Captain Spaulding, the noted explorer, returns from Africa and attends a gala party held by Mrs. Rittenhouse. A painting displayed at that party is stolen, and the Marxes help recover it. Well, maybe 'help' isn't quite the word I was looking for--this is the Marx Brothers, after all...Written by
Ken Yousten <firstname.lastname@example.org>
Spaulding quips, "we tried to remove the tusks. But they were embedded so firmly we couldn't budge them. Of course, in Alabama the Tuscaloosa, but that is entirely ir-elephant to what I was talking about." This is, of course, a pun, Tuscaloosa being the name of a city in Alabama but also an approximate homophone for "tusks are looser." Tuscaloosa is the location of the main campus of the University of Alabama, which uses an elephant as one of its sports mascots. Over the years, some have inferred that this is the reason for the elephant-related Tuscaloosa reference in Animal Crackers, but this is an incorrect assumption. Although there are several conflicting stories about how and when the university was first associated with an elephant mascot, most historical sources say that it came from an October 1930 article by Atlanta Journal sportswriter Everett Strupper--which means that the connection between elephants and UA football postdates both the script for the Animal Crackers stageplay (which had its Broadway premiere in October 1928) and the screenplay for the movie adaptation (which was released in the United States in August 1930). See more »
Around 00:06:57, Captain Jeffrey Spaulding rises up. On the next shot, he rises up again. See more »
Hooray For Captain Spaulding, the African Explorer
The first two surviving Marx Brothers films were based on their second and third major Broadway successes: THE COCONUTS and ANIMAL CRACKERS. As early movies they suffer from the rigidity of the early talkies. Papers used as props on the set had to be wet in order for the crackling of paper to be reduced as much as possible from being picked by the microphones. It is remarkable that the films survived to continue to bring pleasure to audiences. In the case of ANIMAL CRACKERS, for years it and the later A NIGHT IN CASABLANCA were tied up in copy-write problems that prevented them being released to the public. I did not see it until I went with my sister to see the film in 1974 in Manhattan.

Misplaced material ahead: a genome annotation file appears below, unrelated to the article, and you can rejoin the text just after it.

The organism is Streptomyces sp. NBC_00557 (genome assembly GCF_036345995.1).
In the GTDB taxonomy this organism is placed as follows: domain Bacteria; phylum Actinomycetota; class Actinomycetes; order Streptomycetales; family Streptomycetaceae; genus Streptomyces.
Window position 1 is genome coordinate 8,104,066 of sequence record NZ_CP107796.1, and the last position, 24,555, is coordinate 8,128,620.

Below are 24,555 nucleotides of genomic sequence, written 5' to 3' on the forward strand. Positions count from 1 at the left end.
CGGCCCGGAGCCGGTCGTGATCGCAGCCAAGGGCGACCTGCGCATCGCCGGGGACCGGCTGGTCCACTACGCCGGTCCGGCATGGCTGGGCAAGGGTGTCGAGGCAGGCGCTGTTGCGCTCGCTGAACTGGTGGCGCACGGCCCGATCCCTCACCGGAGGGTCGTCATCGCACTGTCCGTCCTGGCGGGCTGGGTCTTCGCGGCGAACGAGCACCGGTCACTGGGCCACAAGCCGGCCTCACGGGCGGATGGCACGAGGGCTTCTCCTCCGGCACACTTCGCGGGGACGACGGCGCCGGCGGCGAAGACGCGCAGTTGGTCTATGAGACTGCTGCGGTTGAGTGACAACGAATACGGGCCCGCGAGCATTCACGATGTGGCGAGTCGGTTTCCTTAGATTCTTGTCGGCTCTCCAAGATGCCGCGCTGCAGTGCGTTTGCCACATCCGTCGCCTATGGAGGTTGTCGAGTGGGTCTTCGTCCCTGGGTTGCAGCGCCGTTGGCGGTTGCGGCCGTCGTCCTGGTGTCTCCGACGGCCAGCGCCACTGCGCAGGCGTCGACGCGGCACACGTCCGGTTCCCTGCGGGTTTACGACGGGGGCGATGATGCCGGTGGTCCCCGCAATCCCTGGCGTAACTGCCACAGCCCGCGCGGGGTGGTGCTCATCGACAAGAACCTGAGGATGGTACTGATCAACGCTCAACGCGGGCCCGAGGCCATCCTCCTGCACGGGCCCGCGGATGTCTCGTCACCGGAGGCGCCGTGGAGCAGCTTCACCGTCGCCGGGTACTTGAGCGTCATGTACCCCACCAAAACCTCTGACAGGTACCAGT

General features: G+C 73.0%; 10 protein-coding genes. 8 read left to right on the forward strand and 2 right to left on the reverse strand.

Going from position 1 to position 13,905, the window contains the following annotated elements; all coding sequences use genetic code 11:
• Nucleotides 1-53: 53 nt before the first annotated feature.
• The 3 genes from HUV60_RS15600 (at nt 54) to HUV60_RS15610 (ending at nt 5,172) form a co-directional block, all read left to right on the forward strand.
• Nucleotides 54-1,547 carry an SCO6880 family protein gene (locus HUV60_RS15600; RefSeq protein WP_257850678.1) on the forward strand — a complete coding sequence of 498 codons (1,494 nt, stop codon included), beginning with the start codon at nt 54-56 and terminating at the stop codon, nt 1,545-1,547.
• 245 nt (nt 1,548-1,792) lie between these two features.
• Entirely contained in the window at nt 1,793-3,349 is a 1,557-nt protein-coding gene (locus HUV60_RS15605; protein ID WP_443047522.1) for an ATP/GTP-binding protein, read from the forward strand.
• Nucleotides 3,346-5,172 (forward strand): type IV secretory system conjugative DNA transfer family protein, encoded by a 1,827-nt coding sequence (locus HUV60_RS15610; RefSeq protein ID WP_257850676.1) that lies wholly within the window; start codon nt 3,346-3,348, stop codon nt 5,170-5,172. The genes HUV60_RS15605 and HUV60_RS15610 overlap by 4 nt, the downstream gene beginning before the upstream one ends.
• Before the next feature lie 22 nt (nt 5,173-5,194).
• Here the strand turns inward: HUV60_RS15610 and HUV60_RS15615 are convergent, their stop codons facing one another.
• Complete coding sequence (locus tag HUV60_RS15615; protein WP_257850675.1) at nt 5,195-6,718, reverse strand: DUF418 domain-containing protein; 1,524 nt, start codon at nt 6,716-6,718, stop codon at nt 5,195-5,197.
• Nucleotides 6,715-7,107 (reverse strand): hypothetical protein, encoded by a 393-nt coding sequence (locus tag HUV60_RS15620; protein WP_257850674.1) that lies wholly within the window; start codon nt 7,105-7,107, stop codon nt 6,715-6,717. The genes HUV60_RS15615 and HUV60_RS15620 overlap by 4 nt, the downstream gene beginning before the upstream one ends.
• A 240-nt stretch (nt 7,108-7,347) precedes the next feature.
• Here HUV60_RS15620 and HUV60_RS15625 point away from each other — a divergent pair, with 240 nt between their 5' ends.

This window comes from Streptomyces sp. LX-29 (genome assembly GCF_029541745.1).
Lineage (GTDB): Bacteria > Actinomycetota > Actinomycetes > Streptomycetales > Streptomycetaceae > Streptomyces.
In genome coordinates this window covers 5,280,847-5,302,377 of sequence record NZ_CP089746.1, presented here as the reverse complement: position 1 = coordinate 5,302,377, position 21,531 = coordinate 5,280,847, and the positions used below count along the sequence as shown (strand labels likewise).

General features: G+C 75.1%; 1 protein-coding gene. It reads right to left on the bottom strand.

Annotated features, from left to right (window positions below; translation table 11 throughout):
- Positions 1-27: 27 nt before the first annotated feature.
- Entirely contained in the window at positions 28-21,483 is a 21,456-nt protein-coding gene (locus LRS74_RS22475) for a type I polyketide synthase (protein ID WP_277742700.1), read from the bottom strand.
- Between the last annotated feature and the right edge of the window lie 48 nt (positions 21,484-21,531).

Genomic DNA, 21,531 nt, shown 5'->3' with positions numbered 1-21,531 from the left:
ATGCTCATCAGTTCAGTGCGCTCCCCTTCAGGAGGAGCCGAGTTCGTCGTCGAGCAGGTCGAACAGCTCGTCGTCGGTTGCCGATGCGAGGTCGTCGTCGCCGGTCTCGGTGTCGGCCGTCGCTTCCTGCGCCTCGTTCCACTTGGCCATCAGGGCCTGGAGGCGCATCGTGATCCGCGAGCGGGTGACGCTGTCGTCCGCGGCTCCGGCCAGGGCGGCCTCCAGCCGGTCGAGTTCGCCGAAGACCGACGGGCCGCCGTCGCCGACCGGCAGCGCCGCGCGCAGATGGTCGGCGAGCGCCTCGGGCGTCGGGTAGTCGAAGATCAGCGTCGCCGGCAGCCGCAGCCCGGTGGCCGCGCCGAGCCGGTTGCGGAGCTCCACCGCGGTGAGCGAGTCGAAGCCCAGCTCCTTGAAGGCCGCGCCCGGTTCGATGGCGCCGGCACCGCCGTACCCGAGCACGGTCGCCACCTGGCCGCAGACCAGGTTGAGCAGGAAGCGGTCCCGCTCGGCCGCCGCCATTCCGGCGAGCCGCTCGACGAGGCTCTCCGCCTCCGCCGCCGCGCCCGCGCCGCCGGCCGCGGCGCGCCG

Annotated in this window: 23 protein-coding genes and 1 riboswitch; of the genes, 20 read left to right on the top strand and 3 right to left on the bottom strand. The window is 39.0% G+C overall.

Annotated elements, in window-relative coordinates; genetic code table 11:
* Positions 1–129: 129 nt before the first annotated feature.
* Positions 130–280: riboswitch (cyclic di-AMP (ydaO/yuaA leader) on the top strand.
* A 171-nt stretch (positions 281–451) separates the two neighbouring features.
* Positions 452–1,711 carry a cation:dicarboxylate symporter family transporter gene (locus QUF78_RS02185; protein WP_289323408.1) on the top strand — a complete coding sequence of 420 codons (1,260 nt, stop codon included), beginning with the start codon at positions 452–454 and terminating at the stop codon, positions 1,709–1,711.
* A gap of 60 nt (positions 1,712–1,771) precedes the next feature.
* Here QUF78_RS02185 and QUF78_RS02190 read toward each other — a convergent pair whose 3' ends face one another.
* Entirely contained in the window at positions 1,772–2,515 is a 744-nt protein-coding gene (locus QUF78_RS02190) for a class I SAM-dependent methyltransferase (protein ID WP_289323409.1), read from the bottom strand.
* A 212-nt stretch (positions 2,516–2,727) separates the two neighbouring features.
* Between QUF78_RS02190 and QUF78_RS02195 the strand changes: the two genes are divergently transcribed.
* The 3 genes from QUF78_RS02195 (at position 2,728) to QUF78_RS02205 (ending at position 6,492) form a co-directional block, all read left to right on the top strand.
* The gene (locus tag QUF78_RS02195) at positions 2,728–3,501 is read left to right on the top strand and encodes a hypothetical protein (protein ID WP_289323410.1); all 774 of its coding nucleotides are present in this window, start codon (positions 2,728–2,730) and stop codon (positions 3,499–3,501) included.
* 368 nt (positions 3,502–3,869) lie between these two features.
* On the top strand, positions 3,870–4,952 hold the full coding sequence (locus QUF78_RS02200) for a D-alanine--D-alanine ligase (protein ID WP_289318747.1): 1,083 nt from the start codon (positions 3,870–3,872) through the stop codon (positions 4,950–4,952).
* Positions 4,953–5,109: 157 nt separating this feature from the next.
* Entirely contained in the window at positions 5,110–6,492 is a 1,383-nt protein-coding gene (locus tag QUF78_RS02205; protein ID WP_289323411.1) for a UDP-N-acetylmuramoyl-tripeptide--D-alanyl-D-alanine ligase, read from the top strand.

This film is the one that established Groucho Marx's theme song, "Hooray For Captain Spaulding." Groucho's Jeffrey T. Spaulding has just returned from Africa, and has been invited to the Long Island estate of Mrs. Rittenhouse (Margaret Dumont). Her guests include the noted art collector and expert Roscoe W. Chandler (Louis Sorin). He's going to reveal a masterpiece of art that he has purchased. Mrs. Rittenhouse's "friend" and rival Mrs. Whitehead plans to steal the painting, and hide it to embarrass her hostess. Her daughter and her ex-butler Hives (Robert Greig) are in on this plot. Meanwhile Mrs. Rittenhouse's daughter Arabella (Lillian Roth) is trying to help her boyfriend John Parker (Hal Thompson), a struggling artist prove his abilities. Other guests include the musician, Signior Emmanuel Ravelli and the Professor (Chico and Harpo) and Spaulding's secretary Horation Jamison (Zeppo).
There are many similarities between this musical's book and THE COCONUTS, such as both having detectives named Hennesey, and both naming Zeppo Jamison. The struggles of Roth standing by her struggling painter-boyfriend mirror the struggles of Mary Eaton supporting her struggling architect-boyfriend Oscar Shaw. But here Groucho is a visitor, not the hotel owner/manager. And here there is more use for Zeppo. In fact, except for the third film (MONKEY BUSINESS)and the fifth film (DUCK SOUP), Zeppo never had as much to do that was funny in any of the Marx Brothers movies than here. He has to take dictation from Groucho regarding the legal team of Hungerdunger, Hungerdunger, Hungerdunger, Hungerdunger, and McCormick (pronounced "Hoongerdoonger"). It is a classic Marx routine.
There are some topical humor. Roscoe W. Chandler is a spoof on the noted millionaire and culture maven Otto Kahn, head of the Board of the Metropolitan Opera. Kahn was trying to find a location for the new opera house in the late 1920s, and we hear Chandler and Groucho discussing possibly putting it into Central Park. Kahn was from the old Wilhelmine Empire, and was an immigrant (though one who made good in banking). Chandler, in one stunning moment with Chico, turns out to be Abe Kabible, a fish peddler from Czechoslovakia (Chandler has to pay some blackmail to Chico and Harpo about this, but he does shoot back at Chico an inquiry of how long he's been an Italian!).
Another topical jab is regarding Eugene O'Neill's STRANGE INTERLUDE, where O'Neill had characters speak their minds separately from the regular dialog with each other. In fact, Groucho even admits he is going into a strange interlude of his own. His comments are spoken in a clipped, sad voice, and include a final set of lines where he sounds portentous - talking about strange figures, weird figures. Then he starts giving stock quotations!
The film is a little slow at spots, as was THE COCONUTS, but the brothers do well, as does Lillian Roth and Margaret Dumont. The film is very entertaining, and it is good that it is still around.
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